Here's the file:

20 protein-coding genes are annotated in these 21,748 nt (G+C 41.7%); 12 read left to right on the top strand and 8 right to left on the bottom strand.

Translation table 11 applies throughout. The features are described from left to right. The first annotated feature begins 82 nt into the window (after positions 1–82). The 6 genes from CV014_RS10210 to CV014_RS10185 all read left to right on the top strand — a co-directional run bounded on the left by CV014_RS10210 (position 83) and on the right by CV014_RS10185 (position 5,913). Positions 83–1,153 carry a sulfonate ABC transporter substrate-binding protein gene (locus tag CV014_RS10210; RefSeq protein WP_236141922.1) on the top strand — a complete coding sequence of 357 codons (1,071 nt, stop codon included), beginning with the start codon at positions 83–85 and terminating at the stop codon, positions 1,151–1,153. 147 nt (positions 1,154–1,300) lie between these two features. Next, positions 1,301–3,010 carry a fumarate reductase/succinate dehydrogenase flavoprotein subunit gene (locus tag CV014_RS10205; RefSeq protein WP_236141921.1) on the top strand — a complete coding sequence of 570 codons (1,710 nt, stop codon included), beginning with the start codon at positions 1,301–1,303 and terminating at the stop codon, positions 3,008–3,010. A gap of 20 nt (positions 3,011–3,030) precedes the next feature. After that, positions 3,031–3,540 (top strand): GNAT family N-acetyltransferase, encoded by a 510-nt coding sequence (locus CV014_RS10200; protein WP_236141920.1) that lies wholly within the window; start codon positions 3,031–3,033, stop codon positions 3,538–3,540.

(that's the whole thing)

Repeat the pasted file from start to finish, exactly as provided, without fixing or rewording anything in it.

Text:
20 protein-coding genes are annotated in these 21,748 nt (G+C 41.7%); 12 read left to right on the top strand and 8 right to left on the bottom strand.

Translation table 11 applies throughout. The features are described from left to right. The first annotated feature begins 82 nt into the window (after positions 1–82). The 6 genes from CV014_RS10210 to CV014_RS10185 all read left to right on the top strand — a co-directional run bounded on the left by CV014_RS10210 (position 83) and on the right by CV014_RS10185 (position 5,913). Positions 83–1,153 carry a sulfonate ABC transporter substrate-binding protein gene (locus tag CV014_RS10210; RefSeq protein WP_236141922.1) on the top strand — a complete coding sequence of 357 codons (1,071 nt, stop codon included), beginning with the start codon at positions 83–85 and terminating at the stop codon, positions 1,151–1,153. 147 nt (positions 1,154–1,300) lie between these two features. Next, positions 1,301–3,010 carry a fumarate reductase/succinate dehydrogenase flavoprotein subunit gene (locus tag CV014_RS10205; RefSeq protein WP_236141921.1) on the top strand — a complete coding sequence of 570 codons (1,710 nt, stop codon included), beginning with the start codon at positions 1,301–1,303 and terminating at the stop codon, positions 3,008–3,010. A gap of 20 nt (positions 3,011–3,030) precedes the next feature. After that, positions 3,031–3,540 (top strand): GNAT family N-acetyltransferase, encoded by a 510-nt coding sequence (locus CV014_RS10200; protein WP_236141920.1) that lies wholly within the window; start codon positions 3,031–3,033, stop codon positions 3,538–3,540.